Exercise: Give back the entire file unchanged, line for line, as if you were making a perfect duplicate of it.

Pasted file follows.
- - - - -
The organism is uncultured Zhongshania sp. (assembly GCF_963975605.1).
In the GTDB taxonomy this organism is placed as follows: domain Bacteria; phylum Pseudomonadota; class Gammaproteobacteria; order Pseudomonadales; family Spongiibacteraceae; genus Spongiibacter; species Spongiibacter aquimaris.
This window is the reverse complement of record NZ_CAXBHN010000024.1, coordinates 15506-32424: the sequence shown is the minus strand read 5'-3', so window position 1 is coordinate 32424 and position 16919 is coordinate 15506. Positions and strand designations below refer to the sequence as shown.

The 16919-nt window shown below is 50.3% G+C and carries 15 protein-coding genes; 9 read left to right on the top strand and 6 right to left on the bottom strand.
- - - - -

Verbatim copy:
The organism is uncultured Zhongshania sp. (assembly GCF_963975605.1).
In the GTDB taxonomy this organism is placed as follows: domain Bacteria; phylum Pseudomonadota; class Gammaproteobacteria; order Pseudomonadales; family Spongiibacteraceae; genus Spongiibacter; species Spongiibacter aquimaris.
This window is the reverse complement of record NZ_CAXBHN010000024.1, coordinates 15506-32424: the sequence shown is the minus strand read 5'-3', so window position 1 is coordinate 32424 and position 16919 is coordinate 15506. Positions and strand designations below refer to the sequence as shown.

The 16919-nt window shown below is 50.3% G+C and carries 15 protein-coding genes; 9 read left to right on the top strand and 6 right to left on the bottom strand.